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Before you go on vacation, have a discussion with everyone about the activities you would really like to do as a group, and be sure to space those activities out during your trip so they don’t exhaust anyone. If you’d like everyone to share a particular meal each day, remember that booking all of those meals together can be challenging if everyone’s on different schedules (for example, if you have both night owls and early risers in your group). Instead, consider planning just a few meals with everyone-such as one or two nights where the whole family cooks or checks out a local restaurant together. Getting everyone to agree on a particular cuisine can be tough, so if you’re dining out your best bet may be to find a restaurant with enough variety to accommodate everyone’s tastes. Pick a middle-of-the-road restaurant for when everyone’s eating together, and save the places with fancy, crazy cuisines for outings that include only the more adventurous diners.
When Mom and I travel with my brother and his family, usually we all eat dinner together every night and do activities throughout the day in smaller groups. When we all want to do something together we do book private tours with our own van and driver. (A group discount for four adults can make the prices for those fairly reasonable.) Personalized arrangements make sense for our group, because we typically need extra time to explore the sites with a wheelchair and two strollers, to make frequent bathroom stops (it’s impossible to get two children and four adults on the same bathroom schedule!), and to have lunch or a snack while we’re out (my mom and my nieces are all really slow eaters). Booking private tours also allows us to adjust our schedule on the fly if anyone needs or wants to return to the hotel immediately. And a private van has enough room for all the stuff we bring on day trips, including a wheelchair, two strollers, snacks, water, and entertainment options for the children if they get bored.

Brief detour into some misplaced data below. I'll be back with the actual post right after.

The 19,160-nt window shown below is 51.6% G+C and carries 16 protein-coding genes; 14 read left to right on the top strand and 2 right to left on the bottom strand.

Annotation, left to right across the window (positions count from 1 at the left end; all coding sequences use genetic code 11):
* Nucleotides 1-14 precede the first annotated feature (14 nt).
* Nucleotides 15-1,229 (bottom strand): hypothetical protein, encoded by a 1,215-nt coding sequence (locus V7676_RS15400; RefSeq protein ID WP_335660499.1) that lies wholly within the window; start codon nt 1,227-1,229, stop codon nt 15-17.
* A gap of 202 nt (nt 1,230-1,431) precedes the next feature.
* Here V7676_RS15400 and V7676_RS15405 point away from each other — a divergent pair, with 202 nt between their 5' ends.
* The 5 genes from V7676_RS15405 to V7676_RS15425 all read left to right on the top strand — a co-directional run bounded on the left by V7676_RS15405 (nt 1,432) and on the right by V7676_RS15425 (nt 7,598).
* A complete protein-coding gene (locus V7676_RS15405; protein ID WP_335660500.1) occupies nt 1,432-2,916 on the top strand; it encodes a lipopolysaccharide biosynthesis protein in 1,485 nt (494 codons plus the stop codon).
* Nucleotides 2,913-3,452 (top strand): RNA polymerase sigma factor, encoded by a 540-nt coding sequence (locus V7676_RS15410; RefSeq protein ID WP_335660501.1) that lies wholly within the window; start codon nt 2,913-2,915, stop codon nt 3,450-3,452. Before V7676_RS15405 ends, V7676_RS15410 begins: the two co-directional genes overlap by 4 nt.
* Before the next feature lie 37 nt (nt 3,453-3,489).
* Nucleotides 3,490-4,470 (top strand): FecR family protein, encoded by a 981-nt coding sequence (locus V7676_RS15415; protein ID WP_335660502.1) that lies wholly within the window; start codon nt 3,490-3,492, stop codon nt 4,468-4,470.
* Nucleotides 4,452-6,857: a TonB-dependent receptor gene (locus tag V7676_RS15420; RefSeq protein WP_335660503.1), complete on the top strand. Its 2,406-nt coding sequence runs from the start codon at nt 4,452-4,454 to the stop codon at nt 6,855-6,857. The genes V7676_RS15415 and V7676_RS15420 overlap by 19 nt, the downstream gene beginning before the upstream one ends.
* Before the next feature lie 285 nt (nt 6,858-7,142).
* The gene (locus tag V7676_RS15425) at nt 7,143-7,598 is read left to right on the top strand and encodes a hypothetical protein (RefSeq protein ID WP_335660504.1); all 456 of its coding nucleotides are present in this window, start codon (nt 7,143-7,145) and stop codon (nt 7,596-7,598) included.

During our multigenerational trips, my family builds in a lot of rest time between activities so we can each catch our breath. (After all, adults of all ages need a break after a few hours of pushing wheelchairs and strollers!) I think this “relaxed scheduling” is the secret to our successful vacations, because it helps everyone in our group avoid exhaustion. Exhaustion is never 100% avoidable, of course, but planning for breaks (and naps!) helps us stave off the crabbiness that typically accompanies it. And because we pick destinations and accommodations with lots of things to do, those in our group who want to keep running can do so while the others rest and recharge.
When was the last time your entire family played a board game together? Being on vacation is a great excuse to break out Candy Land, Pictionary, or another old favorite. Bring along a board game (or two) for some great entertainment one evening; puzzles that the whole family can work on together are another fun option. (Just be sure to bring some games and puzzles that are accessible to all age ranges in your group.) You’ll get to spend quality time together, and if bad weather makes outings unpleasant, you’ll be glad for something else to do. Because games and puzzles are sometimes bulky, considering bringing items that you don’t mind leaving behind. You can always fill that empty space in your suitcase with purchases you make during your trip!
My brother and I love to cook, and his daughters love to “help” us. So if it’s possible, we’ll all cook one meal together during our trip. (Well, Mom just sits with a glass of Bailey’s and watches the rest of us do all the work, but she’s still participates in the fun!) Cooking can be especially relaxing after a hard day of sightseeing, so if anyone in your group enjoys cooking, try to arrange your lodging and schedule to accommodate a stay-at-home meal one evening
What activities are your favorite while on vacation? Let us know! NEVER enough fun and games in the world!!